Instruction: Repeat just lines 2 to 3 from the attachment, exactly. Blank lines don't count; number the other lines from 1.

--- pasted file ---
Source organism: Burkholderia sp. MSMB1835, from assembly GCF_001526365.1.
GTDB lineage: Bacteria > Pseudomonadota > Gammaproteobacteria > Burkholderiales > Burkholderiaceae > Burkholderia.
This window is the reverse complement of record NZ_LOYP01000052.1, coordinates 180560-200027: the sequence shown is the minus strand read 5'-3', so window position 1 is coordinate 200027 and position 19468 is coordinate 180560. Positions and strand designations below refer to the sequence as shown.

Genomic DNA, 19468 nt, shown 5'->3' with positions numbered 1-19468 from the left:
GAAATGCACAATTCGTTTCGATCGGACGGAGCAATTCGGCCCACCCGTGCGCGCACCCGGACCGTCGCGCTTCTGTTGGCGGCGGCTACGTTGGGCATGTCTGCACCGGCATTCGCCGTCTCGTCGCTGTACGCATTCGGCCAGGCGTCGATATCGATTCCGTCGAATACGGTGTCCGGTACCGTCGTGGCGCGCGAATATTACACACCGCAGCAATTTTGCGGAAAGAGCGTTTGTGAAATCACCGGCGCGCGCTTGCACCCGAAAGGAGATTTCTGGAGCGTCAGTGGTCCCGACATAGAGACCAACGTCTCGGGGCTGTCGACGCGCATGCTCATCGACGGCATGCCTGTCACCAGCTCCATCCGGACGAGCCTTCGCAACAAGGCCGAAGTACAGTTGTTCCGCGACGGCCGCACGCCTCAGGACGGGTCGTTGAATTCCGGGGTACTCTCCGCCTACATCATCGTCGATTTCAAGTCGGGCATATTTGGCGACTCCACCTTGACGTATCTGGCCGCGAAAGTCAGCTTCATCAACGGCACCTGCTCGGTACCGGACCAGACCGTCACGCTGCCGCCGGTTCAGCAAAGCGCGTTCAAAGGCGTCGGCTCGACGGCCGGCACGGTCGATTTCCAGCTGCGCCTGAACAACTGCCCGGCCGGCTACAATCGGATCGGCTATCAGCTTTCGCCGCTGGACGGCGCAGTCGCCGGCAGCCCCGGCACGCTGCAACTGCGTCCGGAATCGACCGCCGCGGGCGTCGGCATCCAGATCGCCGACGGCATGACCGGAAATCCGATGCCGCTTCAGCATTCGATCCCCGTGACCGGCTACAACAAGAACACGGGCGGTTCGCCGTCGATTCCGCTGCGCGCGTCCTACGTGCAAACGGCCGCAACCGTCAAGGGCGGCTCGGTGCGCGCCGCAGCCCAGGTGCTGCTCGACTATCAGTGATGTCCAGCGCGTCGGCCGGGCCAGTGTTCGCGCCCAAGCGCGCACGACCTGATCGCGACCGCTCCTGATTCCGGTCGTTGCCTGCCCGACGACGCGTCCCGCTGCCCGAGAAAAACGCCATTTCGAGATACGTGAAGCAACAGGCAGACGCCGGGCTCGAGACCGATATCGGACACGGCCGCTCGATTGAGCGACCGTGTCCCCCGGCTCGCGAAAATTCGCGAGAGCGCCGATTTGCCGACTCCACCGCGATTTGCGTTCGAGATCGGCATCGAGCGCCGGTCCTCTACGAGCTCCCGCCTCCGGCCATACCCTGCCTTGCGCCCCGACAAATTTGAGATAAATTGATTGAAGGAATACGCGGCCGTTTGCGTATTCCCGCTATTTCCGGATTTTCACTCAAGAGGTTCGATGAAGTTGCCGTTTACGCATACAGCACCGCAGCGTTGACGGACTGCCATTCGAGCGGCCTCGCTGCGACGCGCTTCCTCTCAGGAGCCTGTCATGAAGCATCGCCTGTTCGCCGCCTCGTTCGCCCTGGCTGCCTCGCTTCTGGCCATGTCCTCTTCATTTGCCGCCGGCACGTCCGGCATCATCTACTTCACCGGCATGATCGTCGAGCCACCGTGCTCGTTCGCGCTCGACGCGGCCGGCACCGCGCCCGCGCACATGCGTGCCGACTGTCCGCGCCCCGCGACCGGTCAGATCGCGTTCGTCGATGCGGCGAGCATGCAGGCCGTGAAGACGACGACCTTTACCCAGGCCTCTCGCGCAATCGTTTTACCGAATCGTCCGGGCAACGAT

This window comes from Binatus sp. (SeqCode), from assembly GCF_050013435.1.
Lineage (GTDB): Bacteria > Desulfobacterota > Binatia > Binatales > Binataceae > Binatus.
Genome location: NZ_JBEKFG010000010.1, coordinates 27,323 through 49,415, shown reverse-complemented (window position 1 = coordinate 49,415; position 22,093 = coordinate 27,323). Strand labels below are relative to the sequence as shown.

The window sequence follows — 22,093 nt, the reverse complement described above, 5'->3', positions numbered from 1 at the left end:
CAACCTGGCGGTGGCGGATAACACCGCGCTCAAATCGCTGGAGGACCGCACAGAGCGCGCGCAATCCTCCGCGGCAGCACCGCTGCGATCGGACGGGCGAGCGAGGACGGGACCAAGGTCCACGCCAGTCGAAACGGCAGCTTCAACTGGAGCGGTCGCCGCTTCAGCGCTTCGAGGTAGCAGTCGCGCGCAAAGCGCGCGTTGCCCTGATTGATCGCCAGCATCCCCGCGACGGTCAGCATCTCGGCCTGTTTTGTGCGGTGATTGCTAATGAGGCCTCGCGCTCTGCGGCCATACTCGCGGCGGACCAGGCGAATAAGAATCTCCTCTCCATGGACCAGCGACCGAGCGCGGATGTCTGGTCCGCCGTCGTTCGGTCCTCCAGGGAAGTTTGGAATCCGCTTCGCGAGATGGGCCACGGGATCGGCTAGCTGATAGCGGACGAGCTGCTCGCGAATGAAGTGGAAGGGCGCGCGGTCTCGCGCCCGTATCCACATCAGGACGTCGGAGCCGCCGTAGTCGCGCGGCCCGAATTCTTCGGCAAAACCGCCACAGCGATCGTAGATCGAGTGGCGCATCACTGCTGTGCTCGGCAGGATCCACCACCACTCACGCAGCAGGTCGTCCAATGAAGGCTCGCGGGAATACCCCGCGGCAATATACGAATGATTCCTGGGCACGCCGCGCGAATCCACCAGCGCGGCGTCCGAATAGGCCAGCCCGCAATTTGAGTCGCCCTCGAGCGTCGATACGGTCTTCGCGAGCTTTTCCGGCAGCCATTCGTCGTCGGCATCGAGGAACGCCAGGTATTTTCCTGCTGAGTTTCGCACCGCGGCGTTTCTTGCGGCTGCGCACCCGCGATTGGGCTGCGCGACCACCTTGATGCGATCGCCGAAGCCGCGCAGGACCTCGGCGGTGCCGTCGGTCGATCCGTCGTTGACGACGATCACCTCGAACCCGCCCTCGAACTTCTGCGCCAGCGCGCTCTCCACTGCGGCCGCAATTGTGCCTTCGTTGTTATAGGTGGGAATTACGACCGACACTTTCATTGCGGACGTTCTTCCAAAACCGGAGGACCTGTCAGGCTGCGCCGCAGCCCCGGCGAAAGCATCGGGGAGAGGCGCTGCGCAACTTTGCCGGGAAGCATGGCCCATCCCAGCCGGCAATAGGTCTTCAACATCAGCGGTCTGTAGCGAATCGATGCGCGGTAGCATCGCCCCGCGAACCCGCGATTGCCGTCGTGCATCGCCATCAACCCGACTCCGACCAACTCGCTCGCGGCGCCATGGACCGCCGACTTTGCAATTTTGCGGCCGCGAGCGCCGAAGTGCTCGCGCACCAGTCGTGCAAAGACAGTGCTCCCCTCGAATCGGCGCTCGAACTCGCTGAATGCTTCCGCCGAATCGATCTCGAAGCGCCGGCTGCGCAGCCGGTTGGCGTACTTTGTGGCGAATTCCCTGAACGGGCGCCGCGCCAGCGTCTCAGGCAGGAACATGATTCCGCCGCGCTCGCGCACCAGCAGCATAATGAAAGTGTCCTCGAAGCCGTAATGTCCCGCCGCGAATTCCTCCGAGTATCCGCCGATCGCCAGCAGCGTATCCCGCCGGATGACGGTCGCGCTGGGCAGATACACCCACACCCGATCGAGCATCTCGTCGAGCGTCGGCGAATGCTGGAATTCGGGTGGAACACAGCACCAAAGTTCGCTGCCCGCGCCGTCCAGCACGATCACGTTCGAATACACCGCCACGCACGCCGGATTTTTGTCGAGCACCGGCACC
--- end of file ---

GTDB lineage: Bacteria > Pseudomonadota > Gammaproteobacteria > Burkholderiales > Burkholderiaceae > Burkholderia.
This window is the reverse complement of record NZ_LOYP01000052.1, coordinates 180560-200027: the sequence shown is the minus strand read 5'-3', so window position 1 is coordinate 200027 and position 19468 is coordinate 180560. Positions and strand designations below refer to the sequence as shown.